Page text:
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environmental legacies of war

New research will explore the environmental legacies of war

Published on: 22 November 2022

Academics at Newcastle University are to investigate the environmental legacies of war, including the public health impact of so-called ‘smart’ weapons.

The €1.5M ‘War and geos’ project, funded by a European Research Council (ERC) Starting Grant, will examine the impact of war on the Earth, focusing on the extent to which materials such as cadmium, tungsten, phosphorus, and uranium remain in the landscape after weapons have been deployed.

Entire populations live with the threat of enduring harm to the environment resulting from the use of these weapons, which in turn can impact their lives and livelihoods. The remnants of these weapons are linked to a range of health effects, from congenital disorders and kidney failure to lung disease and cancers.

The project will specifically investigate the aftermath of the deployment of these weapons in Gaza and Iraq, including their provenance in terms of raw materials and manufacturing.

The five-year project will be led by Dr Mark Griffiths, a NU Academic Track (NUAcT) Fellow in Newcastle University’s School of Geography, Politics and Sociology, working with partners from Friends of the Earth Palestine and Bint Al-Huda Teaching Hospital, Iraq.

“We're really pleased to be selected by the ERC for this funding, it's testament to the brilliant research culture at Newcastle and in Geography specifically,” said Dr Griffiths. “In recent years, militaries, governments and arms manufacturers have emphasised the fact that new weapons and new technology enable them to carry out precision warfare that reduces the number of civilians wounded or killed. But little is known about the longer-term impact of these weapons on people’s health.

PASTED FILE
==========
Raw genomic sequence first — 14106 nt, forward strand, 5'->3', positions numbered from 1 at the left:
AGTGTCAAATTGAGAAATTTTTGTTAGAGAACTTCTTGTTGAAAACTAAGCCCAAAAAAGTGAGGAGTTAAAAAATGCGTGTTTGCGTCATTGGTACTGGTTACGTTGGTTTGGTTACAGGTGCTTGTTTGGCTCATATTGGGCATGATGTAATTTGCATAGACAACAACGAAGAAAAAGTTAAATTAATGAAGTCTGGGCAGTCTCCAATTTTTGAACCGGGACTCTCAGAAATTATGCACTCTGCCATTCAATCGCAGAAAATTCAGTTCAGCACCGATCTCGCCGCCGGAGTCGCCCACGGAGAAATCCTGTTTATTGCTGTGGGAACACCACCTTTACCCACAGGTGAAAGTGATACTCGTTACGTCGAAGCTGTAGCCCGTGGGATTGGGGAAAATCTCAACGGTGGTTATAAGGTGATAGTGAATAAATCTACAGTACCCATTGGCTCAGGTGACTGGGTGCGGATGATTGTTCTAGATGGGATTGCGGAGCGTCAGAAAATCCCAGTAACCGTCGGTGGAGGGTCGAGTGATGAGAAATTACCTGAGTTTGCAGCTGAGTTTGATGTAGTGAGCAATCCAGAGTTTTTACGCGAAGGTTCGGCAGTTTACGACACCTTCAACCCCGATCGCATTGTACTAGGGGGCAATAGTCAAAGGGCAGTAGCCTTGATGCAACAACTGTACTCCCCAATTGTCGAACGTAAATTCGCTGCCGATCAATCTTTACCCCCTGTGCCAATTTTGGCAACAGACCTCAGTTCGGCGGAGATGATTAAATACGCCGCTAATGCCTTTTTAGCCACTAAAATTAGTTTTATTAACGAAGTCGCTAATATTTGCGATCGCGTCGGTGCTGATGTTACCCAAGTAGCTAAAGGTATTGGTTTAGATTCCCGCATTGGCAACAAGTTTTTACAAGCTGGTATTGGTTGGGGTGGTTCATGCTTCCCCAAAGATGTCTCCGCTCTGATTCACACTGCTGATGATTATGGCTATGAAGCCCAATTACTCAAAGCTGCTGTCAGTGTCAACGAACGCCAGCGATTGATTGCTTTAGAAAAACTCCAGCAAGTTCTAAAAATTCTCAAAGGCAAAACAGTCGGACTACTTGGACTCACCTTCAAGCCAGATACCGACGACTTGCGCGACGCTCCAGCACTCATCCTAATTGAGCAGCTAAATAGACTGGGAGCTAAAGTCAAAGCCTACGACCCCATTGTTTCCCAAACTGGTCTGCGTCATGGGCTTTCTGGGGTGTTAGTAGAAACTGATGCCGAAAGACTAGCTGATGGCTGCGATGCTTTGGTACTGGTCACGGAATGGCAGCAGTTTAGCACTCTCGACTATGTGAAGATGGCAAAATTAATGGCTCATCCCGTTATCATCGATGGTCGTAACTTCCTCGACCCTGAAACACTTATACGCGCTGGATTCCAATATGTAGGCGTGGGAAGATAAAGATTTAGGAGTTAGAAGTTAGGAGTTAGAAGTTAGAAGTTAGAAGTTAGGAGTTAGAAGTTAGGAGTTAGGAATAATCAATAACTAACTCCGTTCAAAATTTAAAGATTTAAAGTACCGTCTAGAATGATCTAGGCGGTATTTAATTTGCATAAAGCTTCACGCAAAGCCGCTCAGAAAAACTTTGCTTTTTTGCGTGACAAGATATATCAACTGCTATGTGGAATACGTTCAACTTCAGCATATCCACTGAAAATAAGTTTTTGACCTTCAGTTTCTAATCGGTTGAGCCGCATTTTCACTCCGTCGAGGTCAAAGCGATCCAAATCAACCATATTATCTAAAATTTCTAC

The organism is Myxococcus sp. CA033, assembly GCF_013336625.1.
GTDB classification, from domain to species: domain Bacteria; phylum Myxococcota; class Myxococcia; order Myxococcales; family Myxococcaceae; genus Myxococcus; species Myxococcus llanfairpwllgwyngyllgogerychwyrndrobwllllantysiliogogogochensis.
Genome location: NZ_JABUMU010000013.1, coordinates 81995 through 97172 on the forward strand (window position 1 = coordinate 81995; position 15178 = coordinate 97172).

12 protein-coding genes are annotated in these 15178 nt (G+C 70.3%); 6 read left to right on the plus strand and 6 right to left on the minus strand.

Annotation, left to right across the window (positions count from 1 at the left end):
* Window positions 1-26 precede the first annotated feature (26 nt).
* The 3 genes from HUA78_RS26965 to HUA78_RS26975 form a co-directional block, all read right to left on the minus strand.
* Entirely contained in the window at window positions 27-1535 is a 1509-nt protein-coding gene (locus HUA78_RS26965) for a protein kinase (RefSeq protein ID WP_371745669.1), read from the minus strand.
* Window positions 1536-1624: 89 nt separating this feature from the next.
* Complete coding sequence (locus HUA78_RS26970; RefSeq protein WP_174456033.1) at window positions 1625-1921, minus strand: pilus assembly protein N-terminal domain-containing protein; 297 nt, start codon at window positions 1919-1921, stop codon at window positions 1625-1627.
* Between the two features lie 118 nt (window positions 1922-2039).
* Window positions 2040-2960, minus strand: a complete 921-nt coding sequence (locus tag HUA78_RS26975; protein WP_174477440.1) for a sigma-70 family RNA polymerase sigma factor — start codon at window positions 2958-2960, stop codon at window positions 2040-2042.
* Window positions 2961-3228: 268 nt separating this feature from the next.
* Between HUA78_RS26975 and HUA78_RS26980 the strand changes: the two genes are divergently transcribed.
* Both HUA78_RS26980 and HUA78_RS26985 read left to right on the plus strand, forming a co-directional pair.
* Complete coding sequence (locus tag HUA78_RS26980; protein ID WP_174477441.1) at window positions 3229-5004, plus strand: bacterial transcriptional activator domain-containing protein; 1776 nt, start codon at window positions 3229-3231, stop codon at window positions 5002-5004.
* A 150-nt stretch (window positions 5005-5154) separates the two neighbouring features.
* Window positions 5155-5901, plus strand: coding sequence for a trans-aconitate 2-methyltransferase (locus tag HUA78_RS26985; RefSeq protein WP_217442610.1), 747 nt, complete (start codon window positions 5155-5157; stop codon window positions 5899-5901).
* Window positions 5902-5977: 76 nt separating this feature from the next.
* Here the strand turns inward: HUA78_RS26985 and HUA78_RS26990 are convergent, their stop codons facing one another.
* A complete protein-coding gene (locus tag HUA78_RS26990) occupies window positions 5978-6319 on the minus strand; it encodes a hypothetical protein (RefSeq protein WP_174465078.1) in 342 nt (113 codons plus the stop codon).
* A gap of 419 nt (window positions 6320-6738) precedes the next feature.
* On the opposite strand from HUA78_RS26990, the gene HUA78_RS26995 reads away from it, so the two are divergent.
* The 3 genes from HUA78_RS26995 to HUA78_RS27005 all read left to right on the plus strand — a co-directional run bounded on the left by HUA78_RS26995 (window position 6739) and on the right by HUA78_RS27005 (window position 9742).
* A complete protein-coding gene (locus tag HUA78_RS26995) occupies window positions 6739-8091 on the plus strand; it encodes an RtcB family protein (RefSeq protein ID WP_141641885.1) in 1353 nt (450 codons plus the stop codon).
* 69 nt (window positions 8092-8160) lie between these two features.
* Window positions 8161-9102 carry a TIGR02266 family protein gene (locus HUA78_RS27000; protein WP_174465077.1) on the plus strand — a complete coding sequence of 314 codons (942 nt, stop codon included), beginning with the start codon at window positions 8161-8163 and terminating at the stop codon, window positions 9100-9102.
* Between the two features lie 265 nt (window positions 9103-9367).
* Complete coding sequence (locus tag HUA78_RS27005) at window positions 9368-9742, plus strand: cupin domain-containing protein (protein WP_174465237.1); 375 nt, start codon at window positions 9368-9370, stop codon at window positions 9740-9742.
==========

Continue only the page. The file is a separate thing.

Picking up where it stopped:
“This research will focus on the legacies of war on those most affected and hopefully lead to the development of new ways to better treat both habitat and health, and we look forward to working on this important project.”

The research will start in early 2023 and will involve soil testing at sites in Gaza and Iraq to map where weapons have been used. First-hand accounts from people living and working in those areas, ranging from farmers to medics, will also be gathered to learn more about their experiences of environmental degradation.

Another strand of work will focus on the manufacturing process and will talk to workers involved at different stages, from those involved in mining the raw materials to military personnel who handle and deploy the weapons.

The project is one of 408 proposals to be funded through an ERC Starting Grant, out of nearly 3,000 submissions spanning all disciplines of research from engineering to life sciences to humanities. The funding, part of the Horizon Europe programme, is intended to help excellent younger scientists who have 2 to 7 years’ experience after their PhDs to launch their own projects, form their teams and pursue their most promising ideas.

Mariya Gabriel, European Commissioner for Innovation, Research, Culture, Education and Youth, said: “We are proud that we are empowering younger researchers to follow their curiosity. These new ERC laureates bring a remarkable wealth of scientific ideas, they will certainly further our knowledge and some already have practical applications in sight. I wish them all the best of luck with their explorations.”

President of the European Research Council Prof. Maria Leptin said: “It is a pleasure to see this new group of bright minds at the start of their careers, set to take their research to new heights. I cannot emphasise enough that Europe as a whole - both at national and at EU level - has to continue to back and empower its promising talent. We must encourage young researchers who are led by sheer curiosity to go after their most ambitious scientific ideas. Investing in them and their frontier research is investing in our future.”

a photo of Mark Griffiths
Dr Mark Griffiths

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